I think that there are a lot of still weaknesses in the system, there are a lot of targets that are very vulnerable in this country. Our borders are huge and expansive and not nearly as secure as they should be. It's very difficult, as the Israelis have demonstrated, to stop terrorists once they make up their mind that they're going to carry out and attack. I think we have to be prepared for more of them and hopefully we will get lucky from time-to-time.

I also think that we don't really know the full effect we've had yet of taking out some of the leadership of this organization. There's not been an attack on the United States, not since September 11. We don't know exactly what their capabilities are. I do think that you, by capturing people, by killing people, by making arrests, by interrogations, you can learn a lot. I think you have the ability, maybe not to wipe it out, but certainly to slow it down and to buy us some time. I think time is very important right now.

KING: Thank you all very much. We'll be calling on you all again. Steve Kroft, the co-editor of CBS News "60 Minutes," Judith Miller, the Pulitzer Prize-winning correspondent for the "New York Times," Senator Richard Shelby, Republican of Alabama, who always calls them as he sees them and Senator Evan Bayh, Democrat of Indiana from a great, by the way political family.

One reminder, Senator John McCain will be here tomorrow night and an unusual program Friday night is Dick Clark, the other Dick Clark comes on to reveal something about his own health. We'll be right back. Don't go away.


TENET: The implication of the intelligence community can't talk to each other is wrong. There is architecture, data flow, and movement of data across our agencies every single day.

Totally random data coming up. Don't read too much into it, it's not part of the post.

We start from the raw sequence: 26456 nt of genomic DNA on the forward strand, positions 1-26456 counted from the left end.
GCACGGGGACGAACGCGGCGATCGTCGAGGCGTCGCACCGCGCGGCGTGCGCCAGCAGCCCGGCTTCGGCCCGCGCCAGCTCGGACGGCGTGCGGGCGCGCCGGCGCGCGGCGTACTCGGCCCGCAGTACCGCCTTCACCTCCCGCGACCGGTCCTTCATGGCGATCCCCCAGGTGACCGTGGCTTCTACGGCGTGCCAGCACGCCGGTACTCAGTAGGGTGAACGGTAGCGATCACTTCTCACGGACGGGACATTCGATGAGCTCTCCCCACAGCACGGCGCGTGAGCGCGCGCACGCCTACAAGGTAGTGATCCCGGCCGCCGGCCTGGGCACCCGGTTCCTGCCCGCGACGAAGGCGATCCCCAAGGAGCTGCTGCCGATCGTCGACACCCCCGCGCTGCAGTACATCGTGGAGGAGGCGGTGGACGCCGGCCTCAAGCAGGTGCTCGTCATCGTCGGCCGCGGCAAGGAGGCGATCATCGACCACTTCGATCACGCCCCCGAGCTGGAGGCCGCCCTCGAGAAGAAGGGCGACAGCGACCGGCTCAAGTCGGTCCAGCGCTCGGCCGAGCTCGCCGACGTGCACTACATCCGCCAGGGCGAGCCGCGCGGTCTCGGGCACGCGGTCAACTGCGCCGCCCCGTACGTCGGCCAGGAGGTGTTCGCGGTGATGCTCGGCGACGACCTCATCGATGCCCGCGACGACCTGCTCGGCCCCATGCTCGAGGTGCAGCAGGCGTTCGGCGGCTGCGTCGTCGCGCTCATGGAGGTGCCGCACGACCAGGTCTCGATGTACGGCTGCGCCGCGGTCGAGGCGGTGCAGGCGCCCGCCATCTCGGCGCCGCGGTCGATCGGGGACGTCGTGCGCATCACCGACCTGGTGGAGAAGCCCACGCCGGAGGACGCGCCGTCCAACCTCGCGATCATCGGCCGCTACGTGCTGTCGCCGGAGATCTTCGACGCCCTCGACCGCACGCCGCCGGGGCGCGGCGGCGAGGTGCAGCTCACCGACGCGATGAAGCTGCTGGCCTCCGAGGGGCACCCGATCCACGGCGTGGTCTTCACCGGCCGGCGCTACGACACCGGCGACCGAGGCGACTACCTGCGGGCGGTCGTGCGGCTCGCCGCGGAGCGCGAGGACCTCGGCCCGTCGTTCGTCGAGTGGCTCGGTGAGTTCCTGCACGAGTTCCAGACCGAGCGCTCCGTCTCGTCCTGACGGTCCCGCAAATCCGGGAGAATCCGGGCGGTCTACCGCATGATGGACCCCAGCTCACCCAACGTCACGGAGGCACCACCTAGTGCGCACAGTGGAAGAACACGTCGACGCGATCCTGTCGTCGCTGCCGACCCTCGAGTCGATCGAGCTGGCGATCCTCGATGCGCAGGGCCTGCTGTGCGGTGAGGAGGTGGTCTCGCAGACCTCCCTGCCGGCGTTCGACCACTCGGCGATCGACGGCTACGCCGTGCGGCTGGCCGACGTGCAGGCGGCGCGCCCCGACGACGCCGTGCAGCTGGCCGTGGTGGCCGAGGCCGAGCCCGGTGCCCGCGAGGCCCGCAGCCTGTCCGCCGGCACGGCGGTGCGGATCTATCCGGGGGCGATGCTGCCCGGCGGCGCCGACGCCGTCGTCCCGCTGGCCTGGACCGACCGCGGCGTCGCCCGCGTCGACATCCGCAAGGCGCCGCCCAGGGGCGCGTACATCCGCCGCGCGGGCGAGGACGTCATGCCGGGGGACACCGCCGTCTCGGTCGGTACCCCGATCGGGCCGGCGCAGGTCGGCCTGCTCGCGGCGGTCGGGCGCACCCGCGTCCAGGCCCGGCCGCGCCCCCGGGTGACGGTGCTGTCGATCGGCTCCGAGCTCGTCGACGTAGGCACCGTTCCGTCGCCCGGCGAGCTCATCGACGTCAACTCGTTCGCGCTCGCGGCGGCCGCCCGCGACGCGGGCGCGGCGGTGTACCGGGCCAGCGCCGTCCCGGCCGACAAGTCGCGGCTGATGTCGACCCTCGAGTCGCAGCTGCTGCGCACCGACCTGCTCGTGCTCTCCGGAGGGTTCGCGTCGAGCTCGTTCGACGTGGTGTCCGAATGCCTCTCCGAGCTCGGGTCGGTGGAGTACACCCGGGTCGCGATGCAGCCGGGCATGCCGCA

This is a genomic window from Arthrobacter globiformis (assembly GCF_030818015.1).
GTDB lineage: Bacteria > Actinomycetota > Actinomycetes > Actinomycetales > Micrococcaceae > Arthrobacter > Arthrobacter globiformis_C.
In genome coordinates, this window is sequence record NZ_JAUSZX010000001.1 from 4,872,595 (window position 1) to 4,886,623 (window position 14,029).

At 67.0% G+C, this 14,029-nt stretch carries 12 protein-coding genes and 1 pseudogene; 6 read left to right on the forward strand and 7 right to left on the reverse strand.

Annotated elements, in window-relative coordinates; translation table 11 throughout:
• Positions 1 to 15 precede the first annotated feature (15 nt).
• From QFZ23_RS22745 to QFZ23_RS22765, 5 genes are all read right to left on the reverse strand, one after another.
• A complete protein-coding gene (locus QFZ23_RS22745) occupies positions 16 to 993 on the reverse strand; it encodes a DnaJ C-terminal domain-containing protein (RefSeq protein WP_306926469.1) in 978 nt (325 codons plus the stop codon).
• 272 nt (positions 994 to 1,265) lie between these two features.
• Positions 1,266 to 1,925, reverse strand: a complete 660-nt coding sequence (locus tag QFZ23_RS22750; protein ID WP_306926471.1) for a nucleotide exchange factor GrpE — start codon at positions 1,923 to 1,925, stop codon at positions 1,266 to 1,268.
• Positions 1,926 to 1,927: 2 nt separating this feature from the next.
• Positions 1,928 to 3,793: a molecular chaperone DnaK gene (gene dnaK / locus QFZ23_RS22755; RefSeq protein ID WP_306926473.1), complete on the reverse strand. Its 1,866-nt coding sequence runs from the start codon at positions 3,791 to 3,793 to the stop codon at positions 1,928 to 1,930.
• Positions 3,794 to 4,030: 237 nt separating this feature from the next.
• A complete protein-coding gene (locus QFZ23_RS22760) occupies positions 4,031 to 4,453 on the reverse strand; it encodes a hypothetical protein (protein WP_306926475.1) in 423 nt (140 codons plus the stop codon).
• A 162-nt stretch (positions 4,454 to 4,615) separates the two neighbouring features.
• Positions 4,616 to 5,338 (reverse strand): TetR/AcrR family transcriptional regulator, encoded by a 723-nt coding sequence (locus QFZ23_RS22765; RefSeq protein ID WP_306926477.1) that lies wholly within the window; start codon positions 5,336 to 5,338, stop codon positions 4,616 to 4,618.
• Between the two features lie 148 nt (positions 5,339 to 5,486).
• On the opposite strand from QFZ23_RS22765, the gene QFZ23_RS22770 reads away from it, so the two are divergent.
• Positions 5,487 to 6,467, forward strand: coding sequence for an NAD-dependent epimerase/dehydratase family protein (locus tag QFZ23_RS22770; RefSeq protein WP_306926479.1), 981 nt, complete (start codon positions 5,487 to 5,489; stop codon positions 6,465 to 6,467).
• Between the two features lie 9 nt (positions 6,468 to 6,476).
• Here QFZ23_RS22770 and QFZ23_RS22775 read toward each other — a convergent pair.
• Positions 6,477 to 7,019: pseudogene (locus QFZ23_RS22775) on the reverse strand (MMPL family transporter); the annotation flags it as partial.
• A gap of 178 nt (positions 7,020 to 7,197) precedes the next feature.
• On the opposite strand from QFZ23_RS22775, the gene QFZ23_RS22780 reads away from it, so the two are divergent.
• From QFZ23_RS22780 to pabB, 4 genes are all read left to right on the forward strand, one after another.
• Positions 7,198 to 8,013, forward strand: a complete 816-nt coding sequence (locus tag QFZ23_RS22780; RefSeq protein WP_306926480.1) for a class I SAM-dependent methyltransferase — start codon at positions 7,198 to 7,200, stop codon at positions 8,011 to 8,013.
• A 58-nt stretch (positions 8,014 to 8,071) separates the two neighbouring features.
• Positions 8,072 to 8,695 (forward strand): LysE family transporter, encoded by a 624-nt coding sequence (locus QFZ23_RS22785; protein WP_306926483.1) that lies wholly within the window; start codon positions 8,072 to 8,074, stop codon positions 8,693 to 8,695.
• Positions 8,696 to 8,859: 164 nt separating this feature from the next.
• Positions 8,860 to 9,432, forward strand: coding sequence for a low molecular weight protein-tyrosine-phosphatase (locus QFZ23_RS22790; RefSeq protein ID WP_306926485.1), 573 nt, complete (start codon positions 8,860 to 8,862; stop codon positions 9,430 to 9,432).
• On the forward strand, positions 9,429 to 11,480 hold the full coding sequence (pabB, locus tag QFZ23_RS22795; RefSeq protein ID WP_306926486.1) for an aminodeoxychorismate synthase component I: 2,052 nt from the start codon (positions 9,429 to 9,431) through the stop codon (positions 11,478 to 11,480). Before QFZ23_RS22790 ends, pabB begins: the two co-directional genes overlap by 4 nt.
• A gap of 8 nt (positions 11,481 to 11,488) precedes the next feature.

KING: The fate of the abducted American contractor, Thomas Hamill, remains unknown. He was taken in Iraq last Friday by gunmen who attacked the fuel convoy he was part of. Rejoining us for another visit is Mayor Baker-Hines, of Mississippi, a family friend. Before we ask Ms. Hines some questions, let's hear from Kelly, his wife, she's a 911 operator recovering from open heart surgery. She read a statement to reporters yesterday. Here's a part of it.


KELLIE HAMILL, WIFE HOSTAGE THOMAS HAMILL: Hello. My name is Kellie Hamill. I would first like to say to my husband, Tommy, we love and miss you very much. We would also like to say to the persons holding him captive, our hopes are that you will release him unharmed as soon as possible. Last, we would like to say to the persons of the community and all across America who have been praying for us, we thank you very much from the bottom of our heart. We would also like to extend our love and prayers to all the KBR families and other people in our situation. Thank you very much.


KING: Mayor Hines, have you heard anything at all about your friend from anyone?

MAYOR DOROTHY BAKER-HINES, MACON, MISSISSIPPI: No, sir. We haven't heard anything about Mr. Hamill. I did talk to kelly a couple of hours ago, and I told her I would be on your show tonight. Did she have any words again? And she was terribly tired. She just said that she just again appreciates everything that everyone is doing for them. And they're just overwhelmed with the outpour of love and concern. But we're still just waiting, you know, to hear some good news.

KING: What's the emotion in the community? Four bodies were found yesterday, they're unidentified. What's the feeling in Macon?

HINES: Well, yes, sir. When that news came out, of course, we all kind of, you know just held our breath. Really, just was waiting, you know, to hear something. You know, we didn't hear anything, you know, negative, so we still are just hoping and praying and starting tomorrow night at 7:00, we will be holding a nightly vigil at this courthouse that's right behind me. Several of the churches have gotten together. We will be doing that until Mr. Hamill comes home. So, we're just continuing to be optimistic, and continually praying for him and his family.

KING: Thank you, mayor. As always good talking with you. And we'll stay in constant touch.

HINES: Yes, sir. Thank you.

KING: Mayor Dorothy Baker-Hines, family friend of the Iraqi kidnapped victim Thomas Hamill. Still no word.

Let's go to Madison, Wisconsin. Standing by is Randy Hopper, the attorney for Audrey Seiler, the college student accused of faking her own abduction last month, charged with 2 misdemeanor counts of obstructing officers. Each charge carries nine months in jail and $10,000 fine. How will she plea, Randy?

RANDY HOPPER, ATTY. FOR AUDREY SEILER: I'm not ready to talk about that yet on national television tonight, Larry. So, everybody will have to stay tuned until we get to court tomorrow morning.